With their perfect geometry and endless detail one might presume these photographs were made with specialised large-format equipment. They were not. Baltz couldn’t be bothered with all that heavy gear so he used, of all things, a lightweight Leica — a camera designed for taking snapshots on the fly. It had a superb lens and Baltz reckoned that with a tripod, fine-grained film and great discipline in the darkroom he could get what he was after. The result was an immaculate set of photographs that have perplexed and intrigued viewers for decades.
Just like the buildings, his pictures are technically perfect and artless. One could not ask for a better visual description of those surfaces. Here the camera is exceptionally good at showing what that world looks like. It lays it bare and yet nothing is revealed, not in any straightforward sense. This is honest photography of a dishonest world and the strange force of Baltz’s vision comes from the dissonance.
Photography was invented in the mid-19th century and for a while it was consonant with the world around it. As a product of the industrial revolution, it integrated precision optics, fine metalwork and the latest advances in chemistry. This gave the camera a close kinship with the brave new era of cogs, pulleys and levers. You could just about decipher how things worked by looking at them. In architecture, banks looked like banks, homes looked like homes and factories like factories. The unprecedented clarity offered by the camera could celebrate the detail and help to explain it. Knowledge and beauty combined.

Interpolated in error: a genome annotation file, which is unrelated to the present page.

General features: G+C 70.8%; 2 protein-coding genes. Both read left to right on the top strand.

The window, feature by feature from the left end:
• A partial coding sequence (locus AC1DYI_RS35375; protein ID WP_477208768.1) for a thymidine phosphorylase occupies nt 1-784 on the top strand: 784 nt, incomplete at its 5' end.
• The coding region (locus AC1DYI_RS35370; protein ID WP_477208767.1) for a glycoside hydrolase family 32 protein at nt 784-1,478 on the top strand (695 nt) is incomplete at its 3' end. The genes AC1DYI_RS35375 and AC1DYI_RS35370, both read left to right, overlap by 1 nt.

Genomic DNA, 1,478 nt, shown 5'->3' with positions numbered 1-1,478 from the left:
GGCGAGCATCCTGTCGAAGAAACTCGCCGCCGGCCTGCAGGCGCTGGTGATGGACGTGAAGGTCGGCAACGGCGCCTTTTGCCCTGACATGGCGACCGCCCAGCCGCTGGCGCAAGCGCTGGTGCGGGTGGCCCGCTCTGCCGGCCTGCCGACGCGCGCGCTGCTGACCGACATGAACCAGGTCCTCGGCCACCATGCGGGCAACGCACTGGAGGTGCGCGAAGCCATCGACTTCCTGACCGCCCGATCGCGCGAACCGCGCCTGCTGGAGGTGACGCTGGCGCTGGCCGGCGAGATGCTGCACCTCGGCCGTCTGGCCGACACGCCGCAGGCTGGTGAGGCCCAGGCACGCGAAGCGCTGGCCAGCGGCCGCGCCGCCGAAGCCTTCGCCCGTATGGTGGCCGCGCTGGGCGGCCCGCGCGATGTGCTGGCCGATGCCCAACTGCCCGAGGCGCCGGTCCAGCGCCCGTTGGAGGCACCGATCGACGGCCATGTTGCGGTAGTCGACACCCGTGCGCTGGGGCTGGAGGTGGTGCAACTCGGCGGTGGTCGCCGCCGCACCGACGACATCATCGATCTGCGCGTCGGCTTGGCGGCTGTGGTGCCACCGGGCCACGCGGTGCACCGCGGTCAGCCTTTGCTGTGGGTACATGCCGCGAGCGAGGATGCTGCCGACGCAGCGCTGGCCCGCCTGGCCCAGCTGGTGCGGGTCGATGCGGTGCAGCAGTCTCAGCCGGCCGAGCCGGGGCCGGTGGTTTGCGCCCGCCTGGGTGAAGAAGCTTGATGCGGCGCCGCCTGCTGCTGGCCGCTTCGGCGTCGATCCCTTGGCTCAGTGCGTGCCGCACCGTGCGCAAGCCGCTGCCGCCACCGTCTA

It didn’t last long, because the path of industrialism leads to the standardising of appearances. Architecture steadily morphed into the plain, geometric box. Production lines made identical commodities. Advertising created shared desires. Eventually, the things that were once mechanical began to be replaced by electronic equivalents that offered less to the eye and camera. A manual typewriter is photogenic but your laptop computer is not. Neither is a digital wristwatch, unless it is styled to look like something else, something older.
Next to the MacBook on my desk sits a new digital camera. With its metal knobs and robust dials it resembles an old camera. It is chunky and clunky, giving the impression it belongs to the solid family of mechanical things, not the network of electronic things. I didn’t buy it for its looks, I bought it for its ability to show how the world looks. But it’s a little unnerving when an instrument designed for objectivity looks so coy.